Mitt Romney has pulled into a lead in a number of polls ahead of tonight’s third and final debate with pro-abortion President Barack Obama.
The new POLITICO/George Washington University Battleground Tracking Poll of 1,000 likely voters shows Romney ahead of Obama by two points, 49 to 47 percent, which is a three percentage point swing in Romney’s direction since the previous poll.
As Politico reports on the results:
Seventy-two percent of those who support Obama say they are “extremely likely” to vote, compared to 80 percent who back Romney. Among this group, Romney leads Obama by 7 points, 52 to 45 percent.
Women propelled Romney’s move into first place in the poll — a majority of which was conducted before the Hofstra debate. Obama’s 11-point advantage a week ago among the crucially important group dwindled to 6 points. The Democratic incumbent still leads 51 to 45 percent with women, but Romney leads by 10 points among men.
Romney also doubled the size of his advantage over Obama on which candidate would better handle the economy. This week, 51 percent of respondents picked Romney and 45 percent chose Obama, compared to 50 percent for Romney and 47 percent for Obama a week ago. The former Massachusetts governor also leads by 4 points, 50 to 46 percent, on who will create more jobs.
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The latest Monmouth University Poll of likely voters in this year’s national presidential race shows Mitt Romney with a nominal, but statistically insignificant, one point lead over Barack Obama. Currently, Gov. Romney leads the incumbent by 47% to 46% among likely American voters. This marks a reversal of the 3-point edge Pres. Obama held in the Monmouth University Poll one month ago.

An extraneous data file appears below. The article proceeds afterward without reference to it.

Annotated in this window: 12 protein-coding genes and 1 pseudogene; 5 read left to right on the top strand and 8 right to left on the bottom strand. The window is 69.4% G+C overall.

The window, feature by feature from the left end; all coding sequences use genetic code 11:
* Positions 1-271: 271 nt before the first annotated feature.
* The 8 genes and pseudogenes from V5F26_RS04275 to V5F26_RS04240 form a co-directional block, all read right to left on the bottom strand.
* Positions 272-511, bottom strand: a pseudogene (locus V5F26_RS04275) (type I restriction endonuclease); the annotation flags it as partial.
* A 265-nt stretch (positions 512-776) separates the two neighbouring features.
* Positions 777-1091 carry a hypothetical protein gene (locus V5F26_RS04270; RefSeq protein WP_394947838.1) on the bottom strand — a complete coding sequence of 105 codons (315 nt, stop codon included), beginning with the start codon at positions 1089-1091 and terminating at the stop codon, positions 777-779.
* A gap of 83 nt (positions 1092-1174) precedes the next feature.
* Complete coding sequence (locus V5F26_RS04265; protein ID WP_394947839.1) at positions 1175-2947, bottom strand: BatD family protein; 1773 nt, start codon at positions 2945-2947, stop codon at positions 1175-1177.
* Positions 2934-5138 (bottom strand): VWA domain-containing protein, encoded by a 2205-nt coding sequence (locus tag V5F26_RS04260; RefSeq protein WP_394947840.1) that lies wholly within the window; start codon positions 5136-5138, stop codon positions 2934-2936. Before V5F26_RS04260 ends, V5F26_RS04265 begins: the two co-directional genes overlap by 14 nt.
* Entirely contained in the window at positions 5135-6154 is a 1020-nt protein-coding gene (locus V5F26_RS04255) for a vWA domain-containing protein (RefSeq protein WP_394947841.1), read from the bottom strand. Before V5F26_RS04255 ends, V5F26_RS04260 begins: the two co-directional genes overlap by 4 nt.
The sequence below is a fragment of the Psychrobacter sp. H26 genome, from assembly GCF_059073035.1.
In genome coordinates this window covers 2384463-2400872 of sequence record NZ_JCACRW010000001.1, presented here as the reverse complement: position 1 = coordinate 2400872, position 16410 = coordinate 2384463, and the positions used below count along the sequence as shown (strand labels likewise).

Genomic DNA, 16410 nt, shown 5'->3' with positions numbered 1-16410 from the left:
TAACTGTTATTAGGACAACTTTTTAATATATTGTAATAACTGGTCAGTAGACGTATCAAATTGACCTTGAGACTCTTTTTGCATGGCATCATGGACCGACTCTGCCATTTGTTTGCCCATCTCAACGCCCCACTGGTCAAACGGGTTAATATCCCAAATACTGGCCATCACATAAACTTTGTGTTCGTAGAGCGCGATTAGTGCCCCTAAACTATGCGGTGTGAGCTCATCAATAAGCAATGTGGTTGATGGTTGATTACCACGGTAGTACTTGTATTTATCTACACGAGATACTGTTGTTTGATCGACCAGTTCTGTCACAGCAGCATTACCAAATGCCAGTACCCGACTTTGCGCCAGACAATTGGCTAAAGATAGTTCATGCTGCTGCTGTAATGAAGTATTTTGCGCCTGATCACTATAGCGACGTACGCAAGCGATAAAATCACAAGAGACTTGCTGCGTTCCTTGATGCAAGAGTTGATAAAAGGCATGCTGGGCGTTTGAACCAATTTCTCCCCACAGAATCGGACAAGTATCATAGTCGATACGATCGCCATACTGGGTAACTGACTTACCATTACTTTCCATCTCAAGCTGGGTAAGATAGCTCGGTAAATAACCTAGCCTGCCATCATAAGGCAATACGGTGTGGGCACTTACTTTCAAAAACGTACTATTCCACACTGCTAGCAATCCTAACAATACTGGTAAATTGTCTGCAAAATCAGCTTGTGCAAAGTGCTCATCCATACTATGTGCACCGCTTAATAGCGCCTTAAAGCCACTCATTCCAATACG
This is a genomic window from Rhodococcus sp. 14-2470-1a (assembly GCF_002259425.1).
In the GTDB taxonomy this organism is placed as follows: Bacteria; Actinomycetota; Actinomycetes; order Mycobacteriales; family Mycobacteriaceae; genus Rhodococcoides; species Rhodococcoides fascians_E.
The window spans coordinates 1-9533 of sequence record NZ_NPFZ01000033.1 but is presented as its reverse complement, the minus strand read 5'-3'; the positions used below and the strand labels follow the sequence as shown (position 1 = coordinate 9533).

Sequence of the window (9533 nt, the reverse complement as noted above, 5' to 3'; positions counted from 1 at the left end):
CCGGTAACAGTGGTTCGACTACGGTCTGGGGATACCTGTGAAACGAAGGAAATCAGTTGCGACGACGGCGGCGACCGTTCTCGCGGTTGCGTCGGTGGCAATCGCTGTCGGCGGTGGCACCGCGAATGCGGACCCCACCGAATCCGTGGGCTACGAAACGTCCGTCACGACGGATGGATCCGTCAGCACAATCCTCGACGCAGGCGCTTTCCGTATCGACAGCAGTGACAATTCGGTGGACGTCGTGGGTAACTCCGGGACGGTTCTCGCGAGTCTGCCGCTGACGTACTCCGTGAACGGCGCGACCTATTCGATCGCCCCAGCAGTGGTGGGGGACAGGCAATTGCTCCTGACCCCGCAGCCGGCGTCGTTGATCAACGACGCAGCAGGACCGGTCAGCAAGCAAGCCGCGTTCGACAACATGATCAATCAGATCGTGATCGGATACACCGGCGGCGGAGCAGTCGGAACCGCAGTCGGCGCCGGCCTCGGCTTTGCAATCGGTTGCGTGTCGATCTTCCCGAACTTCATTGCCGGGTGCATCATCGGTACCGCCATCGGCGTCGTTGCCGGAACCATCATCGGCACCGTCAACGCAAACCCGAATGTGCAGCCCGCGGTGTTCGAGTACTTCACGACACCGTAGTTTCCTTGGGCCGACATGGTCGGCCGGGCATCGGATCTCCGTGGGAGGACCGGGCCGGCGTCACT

Looking at state polls, Romney is showing significant movement in his direction or an outright lead in battleground states.
Mitt Romney has now reached the 50% mark for the first time in Colorado and leads President Obama by four in the critical swing state. The latest Rasmussen Reports telephone survey of Likely Colorado Voters finds Romney with 50% support to Obama’s 46%. Two percent (2%) like some other candidate, and one percent (1%) remains undecided.
Two weeks ago, the candidates were basically tied in Colorado, with the president edging his Republican challenger 49% to 48%.
Mitt Romney has taken his biggest lead of the year in Florida and now outpaces President Obama by five points in the key swing state following Tuesday night’s debate. The latest Rasmussen Reports telephone survey of Likely Florida Voters finds Romney with 51% support to Obama’s 46%. One percent (1%) prefers some other candidate, and two percent (2%) remain undecided.
According to Rasmussen, in the 11 swing states, Mitt Romney earns 49% of the vote to Obama’s 46%. Two percent (2%) like another candidate in the race, and four percent (4%) are undecided. In 2008, Obama won these states by a combined margin of 53% to 46%, virtually identical to his national margin.